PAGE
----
I was recently shocked to learn my husband occasionally does recreational drugs. I knew he’d experimented when younger (as did I), but believed that ended when we married 10 years ago.
I was furious at his deception, upset that some of the drugs are fairly hard-core. We have young children.
I’m disgusted at his irresponsibility and feel betrayed.
I firmly disbelieve that our kids should ever think drugs are okay, and do believe we should be role-models.
He says I’m over-reacting since it’s infrequent.
Tell Hubby this is no longer just about his right to occasionally do drugs; it’s a core value you two need to agree on when raising youngsters.
His secrecy is the betrayal… he obviously knew your feelings, and indulged his “recreation” when away from you. He acted like a misbehaving child.
Don’t fall into the trap of being an angry, lecturing mother to him. Instead, be clear about your parental roles and where you draw the line.
Is it mutually acceptable for your children to know he does drugs sometimes? Or for him to do them outside the home and hope they never find out?
If you can’t agree, this could be a deal-breaker. However, before you let anger rule, try working together to handle this new information. There may be much more to discuss about core values and communication.
My mother, 74, is a drama queen, and getting worse. I’m always running interference between her and my husband as she’s constantly demanding he drive her, shop for her, fix things, etc.
Mama Drama isn’t likely to change, but you and your husband can alter your responses.
Set reasonable limits on when she can call (don’t answer at other
times). He can refuse some chores, and help her when he’s able to.
If her theatrics increase, have her family doctor check her, and consider hiring some part-time assistance/care-giving.
I’m 19 and have 2 babies (one year, and two months), and with the father on and off for over two years.
I feel we went way too fast with our relationship. Now we do nothing but argue CONSTANTLY! I decided to stop this last month.
We don’t have custody of our children because of him. He blames me for EVERYTHING! But I still love him and keep wondering if it can work out somehow.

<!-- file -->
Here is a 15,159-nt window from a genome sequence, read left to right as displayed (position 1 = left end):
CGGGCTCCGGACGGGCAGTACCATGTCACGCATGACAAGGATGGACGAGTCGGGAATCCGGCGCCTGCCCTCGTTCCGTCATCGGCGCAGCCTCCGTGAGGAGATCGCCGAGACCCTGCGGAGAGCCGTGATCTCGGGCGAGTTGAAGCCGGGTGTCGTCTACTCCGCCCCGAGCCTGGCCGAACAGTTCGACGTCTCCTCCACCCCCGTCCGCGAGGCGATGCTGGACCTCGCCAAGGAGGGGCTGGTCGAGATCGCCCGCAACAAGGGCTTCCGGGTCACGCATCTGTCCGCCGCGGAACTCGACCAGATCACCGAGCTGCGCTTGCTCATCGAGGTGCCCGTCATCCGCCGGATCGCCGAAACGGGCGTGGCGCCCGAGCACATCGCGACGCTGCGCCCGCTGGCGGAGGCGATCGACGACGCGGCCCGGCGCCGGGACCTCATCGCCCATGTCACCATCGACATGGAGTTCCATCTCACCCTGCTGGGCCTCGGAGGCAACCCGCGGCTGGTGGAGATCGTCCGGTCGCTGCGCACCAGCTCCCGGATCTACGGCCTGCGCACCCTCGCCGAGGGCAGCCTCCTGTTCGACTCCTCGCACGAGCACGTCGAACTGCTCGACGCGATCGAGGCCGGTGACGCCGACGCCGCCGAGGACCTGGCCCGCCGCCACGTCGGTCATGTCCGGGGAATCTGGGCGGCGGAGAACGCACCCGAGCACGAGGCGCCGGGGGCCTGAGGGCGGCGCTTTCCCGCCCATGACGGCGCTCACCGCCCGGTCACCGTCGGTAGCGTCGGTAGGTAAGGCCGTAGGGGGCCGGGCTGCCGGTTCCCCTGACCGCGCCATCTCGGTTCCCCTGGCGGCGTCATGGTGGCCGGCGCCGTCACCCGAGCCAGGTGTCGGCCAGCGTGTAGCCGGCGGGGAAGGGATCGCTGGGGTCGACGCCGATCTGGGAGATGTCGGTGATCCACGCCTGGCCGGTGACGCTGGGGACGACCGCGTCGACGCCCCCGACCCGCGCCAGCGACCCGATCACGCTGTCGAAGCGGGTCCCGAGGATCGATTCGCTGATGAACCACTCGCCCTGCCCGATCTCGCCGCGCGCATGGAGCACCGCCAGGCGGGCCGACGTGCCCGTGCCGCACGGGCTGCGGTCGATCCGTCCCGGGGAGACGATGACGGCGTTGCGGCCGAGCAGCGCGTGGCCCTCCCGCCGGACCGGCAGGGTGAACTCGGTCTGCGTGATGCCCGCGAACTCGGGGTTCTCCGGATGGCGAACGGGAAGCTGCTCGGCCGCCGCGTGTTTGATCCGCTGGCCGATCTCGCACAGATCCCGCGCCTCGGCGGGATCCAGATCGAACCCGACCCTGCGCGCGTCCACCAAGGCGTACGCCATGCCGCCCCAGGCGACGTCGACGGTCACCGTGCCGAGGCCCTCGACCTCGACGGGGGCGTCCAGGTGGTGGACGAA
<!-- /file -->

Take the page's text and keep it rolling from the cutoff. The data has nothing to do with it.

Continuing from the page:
We both want to be friends now but I fear I may end up going back to a life I no longer want.
Am I foolish for thinking things can work out between us??
You’re right that you went “way too fast,” and ended up with responsibilities you were too young and immature to handle. Now two children’s lives are up for grabs… hopefully, whoever has custody will raise them with love, devotion, and good sense, so they don’t end up as vulnerable to careless relationships as you did.
It’s time for you to grow up, and stop day-dreaming romantic fantasies about this guy – they’re impossible to achieve, because you two have a set, volatile pattern of fighting, blaming, and fleeing.
Your instinct to end this shows a ray of light – for improving your self-esteem and developing higher standards for yourself. The way to have more from life than what you’ve accepted is to go after it – boost your education, seek a good job, become independent enough to want only an equal, healthy relationship in the future.
I liked a guy at school and he likes me.
We talked on the phone a lot, but I stopped calling him. He asked if I stopped because I didn’t like him. I said I was busy (true). But it’s also because I’m starting to not like him.
He thinks we’re in a relationship. I don’t, so there shouldn’t be any break-up involved, he should just get the message. But he might expect to be told.
- Confused in Markham
The entry level of a “relationship” often starts with phoning, or text-messaging, so he may’ve had different expectations from yours. This is an excellent time to learn to be open and honest in relationships – it’ll help you speak up for what you want, while still being sensitive to others’ feelings.
Be clear: “I like you as a friend, I don’t want a boyfriend-girlfriend relationship. See you at school next fall.”
Tip of the day:
Parents need to present a united front on their core values – from household responsibilities to deception, as well as attitudes on alcohol and drugs.